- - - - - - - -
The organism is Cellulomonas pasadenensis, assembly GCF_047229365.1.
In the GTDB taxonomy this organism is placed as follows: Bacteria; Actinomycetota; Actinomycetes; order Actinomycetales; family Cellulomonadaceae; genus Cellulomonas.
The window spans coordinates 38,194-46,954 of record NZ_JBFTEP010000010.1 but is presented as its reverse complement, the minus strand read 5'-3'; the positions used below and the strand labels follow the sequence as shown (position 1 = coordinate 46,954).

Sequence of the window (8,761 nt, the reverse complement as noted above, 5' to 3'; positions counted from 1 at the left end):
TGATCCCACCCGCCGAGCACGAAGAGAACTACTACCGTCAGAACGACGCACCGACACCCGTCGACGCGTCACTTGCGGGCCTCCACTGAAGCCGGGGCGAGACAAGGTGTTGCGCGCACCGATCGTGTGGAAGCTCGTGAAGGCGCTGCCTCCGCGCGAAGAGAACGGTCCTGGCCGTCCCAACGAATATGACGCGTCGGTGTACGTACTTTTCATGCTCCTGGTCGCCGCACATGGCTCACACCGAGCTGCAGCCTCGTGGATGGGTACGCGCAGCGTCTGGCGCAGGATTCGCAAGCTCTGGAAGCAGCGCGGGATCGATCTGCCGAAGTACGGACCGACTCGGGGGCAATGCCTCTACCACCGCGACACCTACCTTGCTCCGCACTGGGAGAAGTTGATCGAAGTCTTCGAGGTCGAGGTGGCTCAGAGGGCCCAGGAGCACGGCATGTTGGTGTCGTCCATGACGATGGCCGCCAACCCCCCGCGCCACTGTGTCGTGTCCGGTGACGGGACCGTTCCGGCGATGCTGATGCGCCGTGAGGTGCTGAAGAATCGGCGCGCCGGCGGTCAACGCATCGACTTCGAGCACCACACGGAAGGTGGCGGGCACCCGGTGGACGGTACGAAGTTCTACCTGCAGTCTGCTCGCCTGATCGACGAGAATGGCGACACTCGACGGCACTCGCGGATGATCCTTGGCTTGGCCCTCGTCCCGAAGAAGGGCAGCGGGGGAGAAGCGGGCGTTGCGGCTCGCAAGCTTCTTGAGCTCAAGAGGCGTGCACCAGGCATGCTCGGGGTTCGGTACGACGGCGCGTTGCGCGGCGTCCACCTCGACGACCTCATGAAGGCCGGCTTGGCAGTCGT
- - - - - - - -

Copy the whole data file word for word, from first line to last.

The organism is Cellulomonas pasadenensis, assembly GCF_047229365.1.
In the GTDB taxonomy this organism is placed as follows: Bacteria; Actinomycetota; Actinomycetes; order Actinomycetales; family Cellulomonadaceae; genus Cellulomonas.
The window spans coordinates 38,194-46,954 of record NZ_JBFTEP010000010.1 but is presented as its reverse complement, the minus strand read 5'-3'; the positions used below and the strand labels follow the sequence as shown (position 1 = coordinate 46,954).

Sequence of the window (8,761 nt, the reverse complement as noted above, 5' to 3'; positions counted from 1 at the left end):
TGATCCCACCCGCCGAGCACGAAGAGAACTACTACCGTCAGAACGACGCACCGACACCCGTCGACGCGTCACTTGCGGGCCTCCACTGAAGCCGGGGCGAGACAAGGTGTTGCGCGCACCGATCGTGTGGAAGCTCGTGAAGGCGCTGCCTCCGCGCGAAGAGAACGGTCCTGGCCGTCCCAACGAATATGACGCGTCGGTGTACGTACTTTTCATGCTCCTGGTCGCCGCACATGGCTCACACCGAGCTGCAGCCTCGTGGATGGGTACGCGCAGCGTCTGGCGCAGGATTCGCAAGCTCTGGAAGCAGCGCGGGATCGATCTGCCGAAGTACGGACCGACTCGGGGGCAATGCCTCTACCACCGCGACACCTACCTTGCTCCGCACTGGGAGAAGTTGATCGAAGTCTTCGAGGTCGAGGTGGCTCAGAGGGCCCAGGAGCACGGCATGTTGGTGTCGTCCATGACGATGGCCGCCAACCCCCCGCGCCACTGTGTCGTGTCCGGTGACGGGACCGTTCCGGCGATGCTGATGCGCCGTGAGGTGCTGAAGAATCGGCGCGCCGGCGGTCAACGCATCGACTTCGAGCACCACACGGAAGGTGGCGGGCACCCGGTGGACGGTACGAAGTTCTACCTGCAGTCTGCTCGCCTGATCGACGAGAATGGCGACACTCGACGGCACTCGCGGATGATCCTTGGCTTGGCCCTCGTCCCGAAGAAGGGCAGCGGGGGAGAAGCGGGCGTTGCGGCTCGCAAGCTTCTTGAGCTCAAGAGGCGTGCACCAGGCATGCTCGGGGTTCGGTACGACGGCGCGTTGCGCGGCGTCCACCTCGACGACCTCATGAAGGCCGGCTTGGCAGTCGT